Film review: A Late Quartet

Yvonne Teh

PUBLISHED : Thursday, 20 June, 2013, 12:00am
UPDATED : Wednesday, 19 June, 2013, 10:20pm

A Late Quartet
Starring: Christopher Walken, Philip Seymour Hoffman, Catherine Keener, Mark Ivanir
Director: Yaron Zilberman
Category: IIB


Just like the similarly titled Quartet - Dustin Hoffman's directorial debut about four retired singers who gather to perform a work by Giuseppe Verdi - A Late Quartet also revolves around classical musicians, but Yaron Zilberman's sophomore offering distinguishes itself by being more willing to explore dissonance and discordance. Consequently, this drama possesses more emotional heft than Hoffman's breezy effort.

Early on in A Late Quartet, the three men and one woman who make up The Fugue quartet get together and talk about their upcoming concert season. The eldest of the four, cellist Peter (Christopher Walken), proposes that the ensemble perform Beethoven's Quartet in C-sharp minor, Opus 131, to celebrate their 25th year playing together. One of six late quartets written by the composer, it's a technically challenging and physically demanding work in seven movements that needs to be played straight through - without any breaks or pauses - for more than 40 minutes.

Clearly, any ensemble attempting it would need to be at the top of its game. Yet while the internationally acclaimed New York-based quartet's members would usually believe they are up the task, their confidence and mental well-being are dealt a serious blow when Peter - already feeling his age upon being made a widower in the past year - is diagnosed with Parkinson's disease.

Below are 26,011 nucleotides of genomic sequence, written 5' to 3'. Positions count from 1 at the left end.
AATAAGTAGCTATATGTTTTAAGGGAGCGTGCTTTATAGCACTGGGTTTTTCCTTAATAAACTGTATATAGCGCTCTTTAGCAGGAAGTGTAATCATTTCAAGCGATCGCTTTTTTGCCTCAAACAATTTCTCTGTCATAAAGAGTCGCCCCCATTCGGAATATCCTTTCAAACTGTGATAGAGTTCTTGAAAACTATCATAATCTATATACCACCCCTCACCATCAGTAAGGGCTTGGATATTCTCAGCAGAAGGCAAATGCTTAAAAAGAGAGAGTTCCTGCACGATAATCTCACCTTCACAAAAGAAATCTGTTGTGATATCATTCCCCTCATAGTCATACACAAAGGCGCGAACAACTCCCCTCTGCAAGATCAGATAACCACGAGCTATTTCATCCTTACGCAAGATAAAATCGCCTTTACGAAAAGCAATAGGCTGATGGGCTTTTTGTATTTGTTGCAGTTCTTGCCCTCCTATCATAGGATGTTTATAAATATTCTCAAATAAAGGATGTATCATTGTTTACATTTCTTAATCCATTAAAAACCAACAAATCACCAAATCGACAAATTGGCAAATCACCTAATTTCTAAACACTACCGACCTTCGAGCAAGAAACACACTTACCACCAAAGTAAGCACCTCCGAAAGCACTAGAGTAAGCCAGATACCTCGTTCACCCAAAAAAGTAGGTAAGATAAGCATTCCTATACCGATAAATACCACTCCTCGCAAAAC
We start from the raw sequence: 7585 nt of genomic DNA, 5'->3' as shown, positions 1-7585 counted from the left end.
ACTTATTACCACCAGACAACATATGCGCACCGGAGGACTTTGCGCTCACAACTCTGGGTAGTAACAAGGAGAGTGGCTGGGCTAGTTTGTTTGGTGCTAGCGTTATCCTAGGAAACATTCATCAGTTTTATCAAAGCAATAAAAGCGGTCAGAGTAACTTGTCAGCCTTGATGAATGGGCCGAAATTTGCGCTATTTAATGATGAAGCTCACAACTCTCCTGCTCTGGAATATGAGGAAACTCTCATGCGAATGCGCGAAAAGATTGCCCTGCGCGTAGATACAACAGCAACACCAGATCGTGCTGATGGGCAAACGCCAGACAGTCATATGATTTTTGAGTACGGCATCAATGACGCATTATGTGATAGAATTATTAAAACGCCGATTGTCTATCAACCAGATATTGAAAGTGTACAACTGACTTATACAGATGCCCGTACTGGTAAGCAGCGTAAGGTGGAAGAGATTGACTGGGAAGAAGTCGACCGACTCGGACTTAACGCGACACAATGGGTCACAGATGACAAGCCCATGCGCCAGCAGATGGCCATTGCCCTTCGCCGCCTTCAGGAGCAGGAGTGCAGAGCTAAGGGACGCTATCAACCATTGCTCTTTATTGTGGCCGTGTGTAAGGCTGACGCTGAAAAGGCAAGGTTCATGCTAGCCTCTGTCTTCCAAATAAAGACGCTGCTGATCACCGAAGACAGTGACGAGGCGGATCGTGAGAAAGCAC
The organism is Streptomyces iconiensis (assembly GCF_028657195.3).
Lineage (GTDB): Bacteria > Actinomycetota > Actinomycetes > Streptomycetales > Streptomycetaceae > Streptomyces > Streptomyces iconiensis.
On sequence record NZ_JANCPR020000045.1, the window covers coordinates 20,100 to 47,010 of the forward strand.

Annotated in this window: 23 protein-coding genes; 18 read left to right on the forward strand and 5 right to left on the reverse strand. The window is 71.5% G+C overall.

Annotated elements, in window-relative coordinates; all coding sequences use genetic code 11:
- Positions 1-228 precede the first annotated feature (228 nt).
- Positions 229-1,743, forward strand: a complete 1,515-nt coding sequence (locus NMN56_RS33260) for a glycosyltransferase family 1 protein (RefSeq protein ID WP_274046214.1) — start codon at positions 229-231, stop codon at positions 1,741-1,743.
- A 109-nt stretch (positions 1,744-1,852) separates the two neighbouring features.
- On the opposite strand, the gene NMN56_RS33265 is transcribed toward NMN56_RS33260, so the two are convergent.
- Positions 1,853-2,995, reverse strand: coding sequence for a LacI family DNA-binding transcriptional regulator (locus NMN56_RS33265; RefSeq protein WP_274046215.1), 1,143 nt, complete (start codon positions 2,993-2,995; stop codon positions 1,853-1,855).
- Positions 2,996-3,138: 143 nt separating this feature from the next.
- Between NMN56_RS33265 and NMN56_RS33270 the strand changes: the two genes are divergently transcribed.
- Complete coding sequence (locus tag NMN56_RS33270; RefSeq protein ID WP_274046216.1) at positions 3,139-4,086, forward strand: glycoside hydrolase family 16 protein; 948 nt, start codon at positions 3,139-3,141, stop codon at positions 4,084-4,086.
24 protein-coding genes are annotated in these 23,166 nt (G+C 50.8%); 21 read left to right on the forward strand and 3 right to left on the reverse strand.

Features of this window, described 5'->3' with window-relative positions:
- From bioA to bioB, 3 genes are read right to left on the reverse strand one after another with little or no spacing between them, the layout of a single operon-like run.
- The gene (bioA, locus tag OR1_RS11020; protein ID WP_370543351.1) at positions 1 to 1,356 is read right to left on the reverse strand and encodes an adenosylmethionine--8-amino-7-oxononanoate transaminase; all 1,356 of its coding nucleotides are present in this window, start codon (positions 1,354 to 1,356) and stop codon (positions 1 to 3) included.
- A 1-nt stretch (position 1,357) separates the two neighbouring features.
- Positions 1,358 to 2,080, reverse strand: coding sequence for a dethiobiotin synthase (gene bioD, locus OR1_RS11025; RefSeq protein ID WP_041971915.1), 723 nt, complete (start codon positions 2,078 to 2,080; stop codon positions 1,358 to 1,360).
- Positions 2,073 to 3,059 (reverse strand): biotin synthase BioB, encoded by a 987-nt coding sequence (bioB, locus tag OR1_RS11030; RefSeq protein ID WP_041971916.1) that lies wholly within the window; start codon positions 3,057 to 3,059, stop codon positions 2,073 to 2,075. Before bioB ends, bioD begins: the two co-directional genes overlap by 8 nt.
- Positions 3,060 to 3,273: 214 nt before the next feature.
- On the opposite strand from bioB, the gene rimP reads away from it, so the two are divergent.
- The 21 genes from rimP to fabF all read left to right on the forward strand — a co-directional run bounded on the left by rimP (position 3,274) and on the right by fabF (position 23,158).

With the prospect of having to replace their beloved cellist and de facto mentor, first violinist Daniel (Mark Ivanir), second violinist Robert (Philip Seymour Hoffman) and violist Juliette (Catherine Keener) feel their own lives starting to unravel. Professional quarrels break out and it gets personal when egos come into play, with friendships and Robert and Juliette's marriage now under threat.

While it is clear that its director (who also co-wrote the screenplay with Seth Grossman, the latter under the pseudonym Christopher Ford) has a love and knowledge of classical music, it's the human side of its characters that is the real focus of A Late Quartet.

The film depicts The Fugue as being like a family, for not only is Juliette the wife of Robert, she was also raised by Peter and his singer wife after being orphaned. And Juliette and Robert's daughter, Alexandra (Imogen Poots), is in a class taught by Peter and is tutored in music - and a bit more besides - by Daniel.

But while A Late Quartet's two primary females have significant roles to play in the drama's various concerns, their parts tend, disappointingly, to be more minor than major.

Instead, Daniel, The Fugue's perfectionist leader, and Robert, who makes clear that he doesn't want to always play second fiddle (in life and in the quartet), get more of the limelight. And while his part is less eye-catching, it is Walken who gives by far the most impressive performance of all - with the Brentano String Quartet, who played the Quartet in C-sharp minor heard in the film, also deserving a mention.


A Late Quartet opens on June 20